People gesture at policemen as they patrol the streets in La Paz, Bolivia on Monday night. Photo: Ronaldo Schemidt/AFP via Getty Images

Evo Morales, who's stepped down as Bolivia's president, departed for Mexico Monday night after tweeting that he had accepted the country's offer of political asylum amid violent clashes between pro- and anti-Morales groups, Reuters reports.

Why it matters: Bolivia is now in a "political vacuum" and facing its "worst unrest in decades," per AP, which reports Morales loyalists set barricades alight to "block some roads leading to the country's main airport" as anti-Morales protesters obstructed the majority of streets near the front of the presidential palace and congressional building over Monday night.

What's happening: Morales left on a Mexican government plane from the town of Chimore in central Bolivia, "a stronghold of his supporters where he retreated over the weekend after weeks of protests" over his disputed election victory, per Reuters, which notes the military and police were on the streets of La Paz amid unrest over Morales.

  • AP reports that opposition leader Opposition candidate Carlos Mesa has "laid out a possible path toward new elections."

What they're saying: "I am leaving for Mexico, grateful for the openness of these brothers who offered us asylum to protect our life," the country's first indigenous leader said in the tweet, translated by AP.

"It hurts me to leave the country, for political reasons, but I will always be concerned. I will return soon, with more strength and energy."
  • Mexican Foreign Minister Marcelo Ebrard tweeted a photo of Morales aboard the plane to say that the former leader had left Bolivia and was safe.

Background: Deadly violence erupted after last month's election, which was plagued by allegations of voter fraud. Mesa rejected the results and urged Bolivians to protest in the streets, while Morales accused him of mounting a coup. On Sunday, the Bolivian military asked Morales to resign.

Go deeper: Mexico grants asylum to Evo Morales, Bolivia's outgoing president

Editor's note: This article has been updated with new details throughout.

Go deeper

Updated 1 min ago - Politics & Policy

Coronavirus dashboard

Illustration: Sarah Grillo/Axios

  1. Politics: Axios-Ipsos poll: Federal response has only gotten worse — The swing states where the pandemic is raging.
  2. Health: The coronavirus is starting to crush some hospitals — 13 states set single-day case records last week.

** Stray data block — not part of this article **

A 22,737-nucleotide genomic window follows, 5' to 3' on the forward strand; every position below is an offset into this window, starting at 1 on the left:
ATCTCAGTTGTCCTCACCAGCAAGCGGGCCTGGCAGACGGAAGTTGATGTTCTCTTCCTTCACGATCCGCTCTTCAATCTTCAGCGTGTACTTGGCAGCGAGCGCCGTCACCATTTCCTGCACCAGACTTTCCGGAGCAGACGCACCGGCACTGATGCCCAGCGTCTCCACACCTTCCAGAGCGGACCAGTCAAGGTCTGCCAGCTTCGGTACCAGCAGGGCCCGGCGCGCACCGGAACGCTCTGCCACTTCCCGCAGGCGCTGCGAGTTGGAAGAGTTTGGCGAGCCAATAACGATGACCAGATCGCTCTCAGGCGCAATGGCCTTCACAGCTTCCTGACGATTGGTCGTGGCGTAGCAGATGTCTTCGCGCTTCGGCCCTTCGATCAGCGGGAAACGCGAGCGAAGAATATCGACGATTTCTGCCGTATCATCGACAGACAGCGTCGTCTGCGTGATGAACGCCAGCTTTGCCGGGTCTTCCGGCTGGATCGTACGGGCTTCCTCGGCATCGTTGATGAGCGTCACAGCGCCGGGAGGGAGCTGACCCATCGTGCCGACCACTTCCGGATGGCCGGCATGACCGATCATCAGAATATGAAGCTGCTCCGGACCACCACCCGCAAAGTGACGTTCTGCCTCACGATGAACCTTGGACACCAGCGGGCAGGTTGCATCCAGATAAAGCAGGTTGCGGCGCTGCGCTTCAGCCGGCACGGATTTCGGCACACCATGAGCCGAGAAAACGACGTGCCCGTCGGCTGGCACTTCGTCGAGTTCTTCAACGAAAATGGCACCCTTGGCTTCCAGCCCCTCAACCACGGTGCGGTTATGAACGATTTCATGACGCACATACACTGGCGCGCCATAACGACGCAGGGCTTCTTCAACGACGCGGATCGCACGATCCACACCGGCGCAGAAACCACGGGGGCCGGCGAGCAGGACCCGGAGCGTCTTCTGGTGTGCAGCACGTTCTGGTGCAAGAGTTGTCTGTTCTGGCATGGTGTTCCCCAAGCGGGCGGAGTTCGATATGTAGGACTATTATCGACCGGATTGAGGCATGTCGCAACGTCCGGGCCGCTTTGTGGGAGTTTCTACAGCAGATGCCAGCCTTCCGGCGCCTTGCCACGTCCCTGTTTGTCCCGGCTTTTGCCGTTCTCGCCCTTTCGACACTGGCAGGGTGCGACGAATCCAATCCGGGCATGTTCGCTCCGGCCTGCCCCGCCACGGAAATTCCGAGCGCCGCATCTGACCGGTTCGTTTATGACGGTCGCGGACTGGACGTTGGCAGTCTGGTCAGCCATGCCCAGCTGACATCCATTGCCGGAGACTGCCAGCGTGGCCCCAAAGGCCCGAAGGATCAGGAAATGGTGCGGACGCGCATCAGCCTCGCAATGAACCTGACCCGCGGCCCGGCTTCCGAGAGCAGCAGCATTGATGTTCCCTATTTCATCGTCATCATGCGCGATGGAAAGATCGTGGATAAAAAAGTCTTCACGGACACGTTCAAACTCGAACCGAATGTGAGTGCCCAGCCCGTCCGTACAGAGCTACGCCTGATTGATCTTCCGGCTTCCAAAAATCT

3. Business: Winter coronavirus threat spurs new surge of startup activity.
  4. Media: Pandemic causes cable and satellite TV providers to lose the most subscribers ever.
  5. States: Nearly two dozen Minnesota COVID cases traced to 3 Trump campaign events.
  6. World: Unrest in Italy as restrictions grow across Europe.

Ted Cruz defends GOP's expected return to prioritizing national debt

Sen. Ted Cruz (R-Texas) told "Axios on HBO" on Monday that he wishes reining in the national debt was a higher priority for President Trump.

Why it matters: Trump pledged during the 2016 campaign to reduce the national debt and eliminate it entirely within eight years, though he also deemed himself "the king of debt" and said there were some priorities that required spending. In the fiscal year that ended in September, the deficit reached a record $3.1 trillion.

Federal judge blocks DOJ from defending Trump in Carroll rape defamation case

E. Jean Carroll in Warwick, New York. Photo: Eva Deitch for The Washington Post via Getty Images

A federal judge on Tuesday dismissed the Justice Department's attempted intervention on behalf of President Trump in writer E. Jean Carroll's defamation lawsuit against him, after she accused him of raping her in a dressing room in the mid-1990s.

Catch up quick: The agency argued that Trump was "acting within the scope of his office" as president when he said in 2019 that Carroll was "lying" about her claim.

Get Axios AM in your inbox

Catch up on coronavirus stories and special reports, curated by Mike Allen everyday

Please enter a valid email.

Subscription failed
Thank you for subscribing!